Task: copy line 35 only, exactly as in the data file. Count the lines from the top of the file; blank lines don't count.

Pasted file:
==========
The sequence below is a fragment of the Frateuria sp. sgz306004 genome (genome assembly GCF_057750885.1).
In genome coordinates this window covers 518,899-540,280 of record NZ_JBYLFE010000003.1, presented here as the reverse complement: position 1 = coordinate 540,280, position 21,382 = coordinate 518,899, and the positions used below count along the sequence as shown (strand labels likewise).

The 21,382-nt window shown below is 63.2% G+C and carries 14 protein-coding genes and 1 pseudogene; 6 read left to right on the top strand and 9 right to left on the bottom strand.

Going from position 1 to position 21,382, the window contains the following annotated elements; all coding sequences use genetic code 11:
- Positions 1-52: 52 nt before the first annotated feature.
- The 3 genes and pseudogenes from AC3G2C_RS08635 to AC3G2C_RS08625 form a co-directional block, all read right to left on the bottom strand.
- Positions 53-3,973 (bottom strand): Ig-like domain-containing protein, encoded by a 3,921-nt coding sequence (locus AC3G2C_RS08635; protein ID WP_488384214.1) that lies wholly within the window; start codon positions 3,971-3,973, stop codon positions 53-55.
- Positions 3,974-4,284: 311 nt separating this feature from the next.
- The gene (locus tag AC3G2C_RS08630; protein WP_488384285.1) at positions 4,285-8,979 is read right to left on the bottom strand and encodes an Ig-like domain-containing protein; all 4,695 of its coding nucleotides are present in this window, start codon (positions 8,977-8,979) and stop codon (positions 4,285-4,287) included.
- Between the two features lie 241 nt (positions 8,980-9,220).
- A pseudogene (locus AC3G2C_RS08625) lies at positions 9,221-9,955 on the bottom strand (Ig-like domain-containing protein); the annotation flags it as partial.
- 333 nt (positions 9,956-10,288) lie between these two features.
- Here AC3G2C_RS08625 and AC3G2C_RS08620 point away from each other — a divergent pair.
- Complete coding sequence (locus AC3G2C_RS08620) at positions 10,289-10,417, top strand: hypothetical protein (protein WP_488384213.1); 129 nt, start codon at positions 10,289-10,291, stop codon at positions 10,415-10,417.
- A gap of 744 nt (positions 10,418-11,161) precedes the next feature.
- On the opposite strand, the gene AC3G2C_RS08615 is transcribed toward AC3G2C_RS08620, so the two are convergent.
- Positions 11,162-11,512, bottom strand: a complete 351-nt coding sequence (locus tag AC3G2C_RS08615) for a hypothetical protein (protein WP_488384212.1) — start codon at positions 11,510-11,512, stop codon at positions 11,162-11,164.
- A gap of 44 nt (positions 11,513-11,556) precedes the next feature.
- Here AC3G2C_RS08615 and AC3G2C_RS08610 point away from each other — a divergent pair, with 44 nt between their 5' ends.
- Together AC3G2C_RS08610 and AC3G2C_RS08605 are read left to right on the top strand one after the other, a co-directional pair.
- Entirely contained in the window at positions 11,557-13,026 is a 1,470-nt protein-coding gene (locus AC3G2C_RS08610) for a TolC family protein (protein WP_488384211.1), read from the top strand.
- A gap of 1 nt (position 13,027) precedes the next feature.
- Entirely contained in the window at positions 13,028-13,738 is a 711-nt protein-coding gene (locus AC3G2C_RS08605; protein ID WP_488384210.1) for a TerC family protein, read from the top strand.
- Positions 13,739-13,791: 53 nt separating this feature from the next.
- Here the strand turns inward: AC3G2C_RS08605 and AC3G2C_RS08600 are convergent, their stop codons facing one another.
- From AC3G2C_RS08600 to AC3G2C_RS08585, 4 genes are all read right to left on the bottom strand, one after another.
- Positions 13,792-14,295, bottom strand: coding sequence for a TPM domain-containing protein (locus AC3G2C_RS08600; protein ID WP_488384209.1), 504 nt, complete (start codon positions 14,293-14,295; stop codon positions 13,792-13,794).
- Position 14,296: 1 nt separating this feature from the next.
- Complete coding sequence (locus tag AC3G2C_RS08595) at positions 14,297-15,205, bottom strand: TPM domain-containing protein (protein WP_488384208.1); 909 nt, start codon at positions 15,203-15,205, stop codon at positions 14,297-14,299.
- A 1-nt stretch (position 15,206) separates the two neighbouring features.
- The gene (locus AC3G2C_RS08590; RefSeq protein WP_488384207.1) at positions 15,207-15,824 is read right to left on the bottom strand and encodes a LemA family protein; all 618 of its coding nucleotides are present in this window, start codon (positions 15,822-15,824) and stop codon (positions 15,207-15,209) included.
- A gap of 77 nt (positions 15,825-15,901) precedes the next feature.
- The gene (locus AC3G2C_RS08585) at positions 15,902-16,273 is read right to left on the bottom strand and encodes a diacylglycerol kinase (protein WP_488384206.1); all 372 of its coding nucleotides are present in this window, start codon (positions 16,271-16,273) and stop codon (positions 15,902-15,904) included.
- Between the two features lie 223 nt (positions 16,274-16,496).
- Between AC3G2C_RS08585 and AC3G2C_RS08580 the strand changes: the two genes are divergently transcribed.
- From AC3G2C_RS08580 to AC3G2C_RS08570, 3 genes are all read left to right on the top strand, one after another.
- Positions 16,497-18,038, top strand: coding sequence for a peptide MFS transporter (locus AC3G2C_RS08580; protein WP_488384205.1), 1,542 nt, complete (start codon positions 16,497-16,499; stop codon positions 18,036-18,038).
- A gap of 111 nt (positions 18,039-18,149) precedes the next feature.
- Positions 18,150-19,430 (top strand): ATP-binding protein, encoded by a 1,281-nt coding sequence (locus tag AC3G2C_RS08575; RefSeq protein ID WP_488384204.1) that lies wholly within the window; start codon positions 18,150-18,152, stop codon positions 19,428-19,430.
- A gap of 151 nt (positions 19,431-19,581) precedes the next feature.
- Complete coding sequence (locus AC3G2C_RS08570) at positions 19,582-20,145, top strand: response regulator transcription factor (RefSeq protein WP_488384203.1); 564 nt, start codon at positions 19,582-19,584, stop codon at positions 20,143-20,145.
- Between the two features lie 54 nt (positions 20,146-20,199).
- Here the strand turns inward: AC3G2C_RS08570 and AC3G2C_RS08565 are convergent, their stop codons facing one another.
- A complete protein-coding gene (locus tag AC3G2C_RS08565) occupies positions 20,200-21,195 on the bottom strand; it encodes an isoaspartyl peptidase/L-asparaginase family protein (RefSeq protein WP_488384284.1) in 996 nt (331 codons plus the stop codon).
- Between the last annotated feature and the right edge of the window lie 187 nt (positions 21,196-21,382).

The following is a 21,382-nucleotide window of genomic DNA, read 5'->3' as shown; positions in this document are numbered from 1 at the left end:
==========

- Between AC3G2C_RS08585 and AC3G2C_RS08580 the strand changes: the two genes are divergently transcribed.